Hong Kong police promise clearer signals during Xi visit after anti-terror technology jams air traffic radio channels
Alarm raised after interference from force’s vehicle in recent security operations affected aviation communications
The Hong Kong police force promised better communication with the aviation authority ahead of the expected July visit of President Xi Jinping after an anti-explosives vehicle apparently jammed radio channels designated for flight operations on Sunday.
The vehicle was deployed when Indonesian President Joko Widodo was in the city.
A police insider said the customised vehicle could also block other bands, including mobile networks, to stop terrorists activating remote-controlled bombs.
“We had notified the Civil Aviation Department in advance about the possibility that its communication system might be jammed when the vehicle passed by the airport and AsiaWorld-Expo. We asked them to take counter measures,” the source said.
“The scenario could happen again during the visit of the Chinese delegation in July. So we will communicate better with authorities in advance and figure out what they can do to minimise the effect on them.”
The issue came to light after a Facebook user claiming to be an air traffic control employee with the department said on social media that “all bands” had been jammed, and that the noise from the interference had “deafened” controllers.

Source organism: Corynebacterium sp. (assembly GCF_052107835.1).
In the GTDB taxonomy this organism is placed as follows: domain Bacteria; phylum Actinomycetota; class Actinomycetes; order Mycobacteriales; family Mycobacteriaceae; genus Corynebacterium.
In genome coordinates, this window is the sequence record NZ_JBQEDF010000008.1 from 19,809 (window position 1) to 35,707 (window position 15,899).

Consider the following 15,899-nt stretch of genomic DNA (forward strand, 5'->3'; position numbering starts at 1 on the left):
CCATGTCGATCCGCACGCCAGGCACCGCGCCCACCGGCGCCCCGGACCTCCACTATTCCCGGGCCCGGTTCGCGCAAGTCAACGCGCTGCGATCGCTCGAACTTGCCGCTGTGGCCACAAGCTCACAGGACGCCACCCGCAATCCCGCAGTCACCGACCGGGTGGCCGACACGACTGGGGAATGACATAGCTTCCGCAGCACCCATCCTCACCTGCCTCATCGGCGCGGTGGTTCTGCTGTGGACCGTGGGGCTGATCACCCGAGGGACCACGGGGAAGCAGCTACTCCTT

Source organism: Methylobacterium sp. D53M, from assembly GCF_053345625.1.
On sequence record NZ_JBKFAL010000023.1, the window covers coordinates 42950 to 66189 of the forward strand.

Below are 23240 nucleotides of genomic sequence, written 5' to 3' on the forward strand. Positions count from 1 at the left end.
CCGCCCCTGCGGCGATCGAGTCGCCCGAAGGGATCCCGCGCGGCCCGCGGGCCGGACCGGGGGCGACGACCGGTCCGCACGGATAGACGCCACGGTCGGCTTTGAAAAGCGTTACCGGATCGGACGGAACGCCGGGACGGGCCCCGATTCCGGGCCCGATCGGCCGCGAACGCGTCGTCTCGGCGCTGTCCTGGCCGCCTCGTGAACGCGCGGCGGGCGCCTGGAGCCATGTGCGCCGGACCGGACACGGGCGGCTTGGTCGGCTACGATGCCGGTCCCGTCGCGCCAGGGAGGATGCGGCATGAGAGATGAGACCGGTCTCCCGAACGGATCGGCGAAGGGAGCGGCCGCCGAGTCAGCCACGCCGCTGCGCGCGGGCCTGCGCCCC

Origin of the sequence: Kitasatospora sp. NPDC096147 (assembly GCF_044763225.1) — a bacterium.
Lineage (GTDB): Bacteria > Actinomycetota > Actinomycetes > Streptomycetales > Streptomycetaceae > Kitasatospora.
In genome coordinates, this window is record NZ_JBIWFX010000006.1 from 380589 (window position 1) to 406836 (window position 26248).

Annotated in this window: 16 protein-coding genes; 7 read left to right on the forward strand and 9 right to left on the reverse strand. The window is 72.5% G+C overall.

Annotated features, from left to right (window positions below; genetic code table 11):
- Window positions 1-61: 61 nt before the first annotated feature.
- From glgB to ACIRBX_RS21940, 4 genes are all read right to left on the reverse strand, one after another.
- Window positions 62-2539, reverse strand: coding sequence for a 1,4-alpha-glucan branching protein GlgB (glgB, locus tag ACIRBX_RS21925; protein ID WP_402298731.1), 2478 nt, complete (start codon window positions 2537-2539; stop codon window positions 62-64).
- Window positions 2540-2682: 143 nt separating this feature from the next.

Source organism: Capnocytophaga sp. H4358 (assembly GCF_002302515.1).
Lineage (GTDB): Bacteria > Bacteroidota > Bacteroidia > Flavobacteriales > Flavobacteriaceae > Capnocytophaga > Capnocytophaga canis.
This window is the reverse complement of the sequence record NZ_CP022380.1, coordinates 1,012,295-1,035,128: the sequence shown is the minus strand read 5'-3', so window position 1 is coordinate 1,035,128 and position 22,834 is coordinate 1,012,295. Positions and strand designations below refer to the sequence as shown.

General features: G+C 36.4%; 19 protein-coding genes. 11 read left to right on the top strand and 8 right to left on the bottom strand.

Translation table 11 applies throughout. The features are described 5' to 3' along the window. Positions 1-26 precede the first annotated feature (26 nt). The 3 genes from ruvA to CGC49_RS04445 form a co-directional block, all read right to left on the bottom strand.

A Chinese-language newspaper reported that mobile networks went down briefly when the police van passed journalists waiting at the airport for the arrival of the Indonesian leader. The networks resumed shortly afterwards.
It is believed that Xi will visit Hong Kong for the 20th anniversary of the city’s return to Chinese rule on July 1, and to oversee the swearing-in of the new chief executive, Carrie Lam Cheng Yuet-ngor.
The department confirmed Monday that its facilities had encountered brief radio interference on Sunday afternoon, but said flight operations at the airport were not affected.
It added that it had notified the Communications Authority for follow-up action, which was standard procedure.
An authority spokesman said that it had received notice from the department about the interference on Sunday night, adding that its facilities in Victoria Peak had been also intermittently jammed.
The authority sent workers to the site but they did not detect any interference.
Civic Party lawmaker Jeremy Tam Man-ho, a former pilot, said he would write to the authority to request an investigation and public explanation.
“If critical [air traffic] communication is affected during the interference, an incident could happen,” he said.
Tam said it was reasonable for police to jam aviation radio channels during security arrangements for VIPs, but he believed the force should clarify the limits of its authority in using the vehicle.
A police spokesman said close contact with concerned government departments or bodies would be maintained and efforts made to minimise disruption to the public.
But he did not disclose further details about what had happened, saying the van’s operations could not be compromised.